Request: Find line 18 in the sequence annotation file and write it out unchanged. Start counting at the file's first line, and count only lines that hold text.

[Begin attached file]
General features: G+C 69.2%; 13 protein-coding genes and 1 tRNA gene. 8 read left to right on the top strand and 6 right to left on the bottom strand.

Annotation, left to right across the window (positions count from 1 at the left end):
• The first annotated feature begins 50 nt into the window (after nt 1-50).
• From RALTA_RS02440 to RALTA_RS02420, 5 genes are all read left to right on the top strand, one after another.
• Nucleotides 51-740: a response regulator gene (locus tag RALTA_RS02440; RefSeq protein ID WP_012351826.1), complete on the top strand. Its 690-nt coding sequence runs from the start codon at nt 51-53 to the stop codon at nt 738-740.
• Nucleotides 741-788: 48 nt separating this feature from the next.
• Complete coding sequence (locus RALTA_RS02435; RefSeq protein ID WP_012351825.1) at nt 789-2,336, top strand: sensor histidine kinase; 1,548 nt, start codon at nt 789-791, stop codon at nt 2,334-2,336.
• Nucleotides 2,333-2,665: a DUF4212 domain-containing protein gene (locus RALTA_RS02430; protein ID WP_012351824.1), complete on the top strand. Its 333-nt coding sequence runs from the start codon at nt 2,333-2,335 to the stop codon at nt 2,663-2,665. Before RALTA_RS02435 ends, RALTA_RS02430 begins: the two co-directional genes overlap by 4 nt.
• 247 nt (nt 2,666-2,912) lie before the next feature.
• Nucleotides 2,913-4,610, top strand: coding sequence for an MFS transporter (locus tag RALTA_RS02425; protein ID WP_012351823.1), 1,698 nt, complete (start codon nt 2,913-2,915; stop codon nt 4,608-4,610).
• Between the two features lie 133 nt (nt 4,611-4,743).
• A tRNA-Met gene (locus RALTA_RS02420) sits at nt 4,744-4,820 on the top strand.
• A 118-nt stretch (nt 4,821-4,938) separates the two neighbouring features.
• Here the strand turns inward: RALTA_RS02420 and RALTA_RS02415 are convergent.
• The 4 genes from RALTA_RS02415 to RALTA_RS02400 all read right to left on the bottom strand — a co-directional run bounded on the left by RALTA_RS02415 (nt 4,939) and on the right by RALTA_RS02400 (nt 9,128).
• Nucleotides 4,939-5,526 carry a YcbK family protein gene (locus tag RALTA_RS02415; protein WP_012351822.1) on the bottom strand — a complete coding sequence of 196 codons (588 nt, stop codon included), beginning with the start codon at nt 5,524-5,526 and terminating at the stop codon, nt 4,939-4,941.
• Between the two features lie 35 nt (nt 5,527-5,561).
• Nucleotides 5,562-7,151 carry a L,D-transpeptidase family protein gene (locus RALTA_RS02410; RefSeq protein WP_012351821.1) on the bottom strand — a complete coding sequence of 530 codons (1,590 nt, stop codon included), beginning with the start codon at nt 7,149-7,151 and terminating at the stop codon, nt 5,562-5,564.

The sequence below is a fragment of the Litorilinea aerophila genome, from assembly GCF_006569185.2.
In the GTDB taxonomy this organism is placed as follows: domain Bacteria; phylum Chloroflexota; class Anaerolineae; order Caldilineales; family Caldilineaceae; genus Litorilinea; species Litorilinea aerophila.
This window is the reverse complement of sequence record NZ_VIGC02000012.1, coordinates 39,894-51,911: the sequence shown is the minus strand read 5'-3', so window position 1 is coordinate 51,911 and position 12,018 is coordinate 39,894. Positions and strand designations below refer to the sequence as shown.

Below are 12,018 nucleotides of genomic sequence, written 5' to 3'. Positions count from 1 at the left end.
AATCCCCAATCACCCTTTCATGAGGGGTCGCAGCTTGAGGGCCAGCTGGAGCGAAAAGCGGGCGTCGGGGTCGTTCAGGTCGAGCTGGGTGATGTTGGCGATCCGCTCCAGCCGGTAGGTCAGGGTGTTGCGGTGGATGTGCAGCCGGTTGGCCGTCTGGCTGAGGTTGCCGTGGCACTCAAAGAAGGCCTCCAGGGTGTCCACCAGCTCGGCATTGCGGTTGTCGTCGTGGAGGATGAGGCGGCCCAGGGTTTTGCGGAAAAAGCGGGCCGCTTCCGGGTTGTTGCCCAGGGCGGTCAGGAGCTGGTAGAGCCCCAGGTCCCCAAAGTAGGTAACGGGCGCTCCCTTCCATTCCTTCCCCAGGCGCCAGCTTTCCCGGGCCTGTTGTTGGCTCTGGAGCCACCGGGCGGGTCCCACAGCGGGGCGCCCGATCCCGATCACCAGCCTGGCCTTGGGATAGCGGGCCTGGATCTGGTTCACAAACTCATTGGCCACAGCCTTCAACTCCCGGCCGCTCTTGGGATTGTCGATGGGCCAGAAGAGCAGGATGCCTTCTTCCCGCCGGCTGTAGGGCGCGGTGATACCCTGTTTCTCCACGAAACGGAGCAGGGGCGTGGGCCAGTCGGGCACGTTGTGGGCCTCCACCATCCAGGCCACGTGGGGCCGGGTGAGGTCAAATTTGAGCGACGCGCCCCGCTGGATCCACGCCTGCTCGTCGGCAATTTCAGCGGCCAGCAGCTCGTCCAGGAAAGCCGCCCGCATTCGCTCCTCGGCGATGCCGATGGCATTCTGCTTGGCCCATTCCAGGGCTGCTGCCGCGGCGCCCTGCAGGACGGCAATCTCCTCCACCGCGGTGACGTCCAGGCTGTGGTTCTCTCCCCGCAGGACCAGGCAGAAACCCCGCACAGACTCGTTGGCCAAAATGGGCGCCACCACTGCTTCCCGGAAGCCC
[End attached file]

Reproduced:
• Nucleotides 5,562-7,151 carry a L,D-transpeptidase family protein gene (locus RALTA_RS02410; RefSeq protein WP_012351821.1) on the bottom strand — a complete coding sequence of 530 codons (1,590 nt, stop codon included), beginning with the start codon at nt 7,149-7,151 and terminating at the stop codon, nt 5,562-5,564.